Few make a living at crafting and crafted gifts, yet there is a lot of seldom seen talent out there. A successful artisan has difficulty keeping up with demand and faces the possibility of becoming a mass producer rather than the creative craft person that he or she wants to be. Artisans that show their work in stores, must cover the store’s markup (50%), their material cost and a decent profit. This often conflicts with what the public is willing to spend. There are people looking for quality, handmade hand crafted gifts. If you need ideas, look no further than your local craft show or retailers that cater to local artists.
If you are from Colorado or visiting here in the fall, there is a website that lists local craft shows with addresses. It is called Mile High on the Cheap. Look for Holiday Craft Shows in their menu. It is one of the most thorough Colorado listing of craft shows that I’ve found. Now you don’t have any excuses for not finding Colorado-made, one-of-a-kind, hand crafted gifts.
If you remember a crafter or artisan from my blog or a photo of a hand crafted gift, describe it in the search button at the top of the Home page or look for it under the category of Crafty Coloradans. There should be a link to their website or Facebook page if they have one.
How I Got Started Crocheting Again
I first did crocheting in my teens with mostly thick cotton yarn. I got started again about eight years ago and began by putting edgings on purses and tote bags using number 10 doily thread. I found some great patterns from the 1920s, and I was hooked. I started doing some doilies and Christmas cards with small crocheted wreaths, trees and candy canes. I made patterns with filet crochet, and crocheted the names of friends into small table runners. Later I made more generic ones, like sisters, family, and peace. I found that I liked the quicker turn around times of small projects and wanted to get out of the mold of what people thought crocheting was: an old lady making afghans, scarves, blankets or doilies. I do get tired of people telling me doilies are a dying art. Perhaps, if these same people purchased them, they would not decline so.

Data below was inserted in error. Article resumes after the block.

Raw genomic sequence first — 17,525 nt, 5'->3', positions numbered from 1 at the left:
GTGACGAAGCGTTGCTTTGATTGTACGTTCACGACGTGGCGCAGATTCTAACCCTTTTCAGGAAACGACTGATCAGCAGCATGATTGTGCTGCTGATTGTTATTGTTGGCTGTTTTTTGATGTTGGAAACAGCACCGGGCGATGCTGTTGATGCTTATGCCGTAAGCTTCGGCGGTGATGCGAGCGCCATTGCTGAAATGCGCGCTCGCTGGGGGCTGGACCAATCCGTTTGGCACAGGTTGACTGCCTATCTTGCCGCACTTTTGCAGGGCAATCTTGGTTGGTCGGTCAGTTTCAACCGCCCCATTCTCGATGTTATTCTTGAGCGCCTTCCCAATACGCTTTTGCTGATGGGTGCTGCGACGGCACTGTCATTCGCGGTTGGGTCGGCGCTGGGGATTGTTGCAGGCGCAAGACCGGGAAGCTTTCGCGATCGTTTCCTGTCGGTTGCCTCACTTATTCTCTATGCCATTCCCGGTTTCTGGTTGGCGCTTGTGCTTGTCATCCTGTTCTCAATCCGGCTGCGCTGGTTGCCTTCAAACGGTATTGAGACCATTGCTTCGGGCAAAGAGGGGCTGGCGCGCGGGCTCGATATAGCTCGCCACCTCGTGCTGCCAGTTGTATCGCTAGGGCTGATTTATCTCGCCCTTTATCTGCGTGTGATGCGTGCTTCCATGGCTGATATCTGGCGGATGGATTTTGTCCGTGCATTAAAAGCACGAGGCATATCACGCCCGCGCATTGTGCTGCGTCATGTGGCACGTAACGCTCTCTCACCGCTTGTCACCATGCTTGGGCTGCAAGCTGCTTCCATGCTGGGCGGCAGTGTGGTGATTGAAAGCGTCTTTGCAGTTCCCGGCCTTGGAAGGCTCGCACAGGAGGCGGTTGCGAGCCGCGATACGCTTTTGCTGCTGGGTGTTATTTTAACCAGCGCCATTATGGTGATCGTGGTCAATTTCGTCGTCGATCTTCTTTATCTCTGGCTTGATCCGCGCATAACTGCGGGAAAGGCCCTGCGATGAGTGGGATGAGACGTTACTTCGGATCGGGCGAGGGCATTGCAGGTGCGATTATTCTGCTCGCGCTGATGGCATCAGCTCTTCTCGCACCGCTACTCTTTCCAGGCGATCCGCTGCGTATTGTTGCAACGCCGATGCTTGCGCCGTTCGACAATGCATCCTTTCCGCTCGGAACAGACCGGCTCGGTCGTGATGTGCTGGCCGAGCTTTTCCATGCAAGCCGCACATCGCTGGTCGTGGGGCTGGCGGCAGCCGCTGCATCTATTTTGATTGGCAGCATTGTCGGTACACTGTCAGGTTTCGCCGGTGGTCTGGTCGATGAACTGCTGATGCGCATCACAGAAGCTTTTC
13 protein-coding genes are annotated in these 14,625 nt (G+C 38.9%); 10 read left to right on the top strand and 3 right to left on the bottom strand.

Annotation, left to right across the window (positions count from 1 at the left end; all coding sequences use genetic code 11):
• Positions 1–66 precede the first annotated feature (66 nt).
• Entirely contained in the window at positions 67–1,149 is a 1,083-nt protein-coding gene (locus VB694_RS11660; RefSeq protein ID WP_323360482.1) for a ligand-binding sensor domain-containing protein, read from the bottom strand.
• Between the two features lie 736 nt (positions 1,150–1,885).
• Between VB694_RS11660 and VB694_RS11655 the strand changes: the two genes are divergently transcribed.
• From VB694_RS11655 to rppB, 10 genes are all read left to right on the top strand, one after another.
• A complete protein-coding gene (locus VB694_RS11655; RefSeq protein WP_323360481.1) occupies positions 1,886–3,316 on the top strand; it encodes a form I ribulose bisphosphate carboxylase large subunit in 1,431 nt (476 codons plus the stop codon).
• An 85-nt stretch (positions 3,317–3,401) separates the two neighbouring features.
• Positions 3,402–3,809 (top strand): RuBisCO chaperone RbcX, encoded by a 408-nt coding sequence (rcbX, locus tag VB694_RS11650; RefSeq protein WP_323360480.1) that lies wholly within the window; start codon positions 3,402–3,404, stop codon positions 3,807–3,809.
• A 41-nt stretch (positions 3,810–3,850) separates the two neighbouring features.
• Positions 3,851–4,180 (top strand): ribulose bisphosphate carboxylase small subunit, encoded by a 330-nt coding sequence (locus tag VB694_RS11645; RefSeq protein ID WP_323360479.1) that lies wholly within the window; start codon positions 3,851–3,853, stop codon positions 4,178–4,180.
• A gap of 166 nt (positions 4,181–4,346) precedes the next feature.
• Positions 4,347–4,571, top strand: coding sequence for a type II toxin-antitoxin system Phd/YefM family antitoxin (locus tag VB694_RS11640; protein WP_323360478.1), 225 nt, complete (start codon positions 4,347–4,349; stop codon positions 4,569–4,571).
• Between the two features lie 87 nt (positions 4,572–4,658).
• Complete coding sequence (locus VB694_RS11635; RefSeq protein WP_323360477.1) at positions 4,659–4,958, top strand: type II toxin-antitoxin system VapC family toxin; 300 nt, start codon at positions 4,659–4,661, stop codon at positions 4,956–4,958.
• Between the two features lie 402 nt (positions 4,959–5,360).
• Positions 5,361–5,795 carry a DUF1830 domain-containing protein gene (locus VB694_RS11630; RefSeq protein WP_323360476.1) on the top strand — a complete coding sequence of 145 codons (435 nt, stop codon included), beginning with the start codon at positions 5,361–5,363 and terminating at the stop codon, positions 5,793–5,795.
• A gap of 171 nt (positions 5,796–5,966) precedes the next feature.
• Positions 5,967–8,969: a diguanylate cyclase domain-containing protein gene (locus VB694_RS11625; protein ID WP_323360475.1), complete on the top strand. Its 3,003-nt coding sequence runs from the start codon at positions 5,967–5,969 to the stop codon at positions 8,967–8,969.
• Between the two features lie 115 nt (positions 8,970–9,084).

In 2010 I discovered amigurumi, the Japanese art of crocheting or knitting small animals and figures. I looked for patterns and my sister sent me some that we had made when we were kids. I like to design my own like the ladybug. Mostly I make lifelike animals from alligators to dinosaurs, and from butterflies to penguins. I try to keep them in the 3-4 inch size and pick animals that have an appealing look to them. I now have over 70 animal patterns and can’t seem to make them fast enough. You can see more samples by looking at the top banner of this website. If you do enough patterns, you find ways to incorporate pieces of the design into different animals. For example, I developed an eagle from a parrot pattern. I used the claws from a chicken pattern and invented my own tail feather and eyes. I may have changed the beak also. I do toys, aliens, a tuxedo bib, hats and small purses and bags. The small bags are popular for those who are into dolls. I am always looking for something new to try and you can find newer items on my BLOG under What I’m Crafting. If you just cannot resist, you can try your skills using some of my patterns here. When you consider that each leg, arm, head and body part is crocheted, stuffed and sewn individually, you can imagine how much time goes into these little critters. But it is fun seeing a child with something that they can easily hold in their small hands.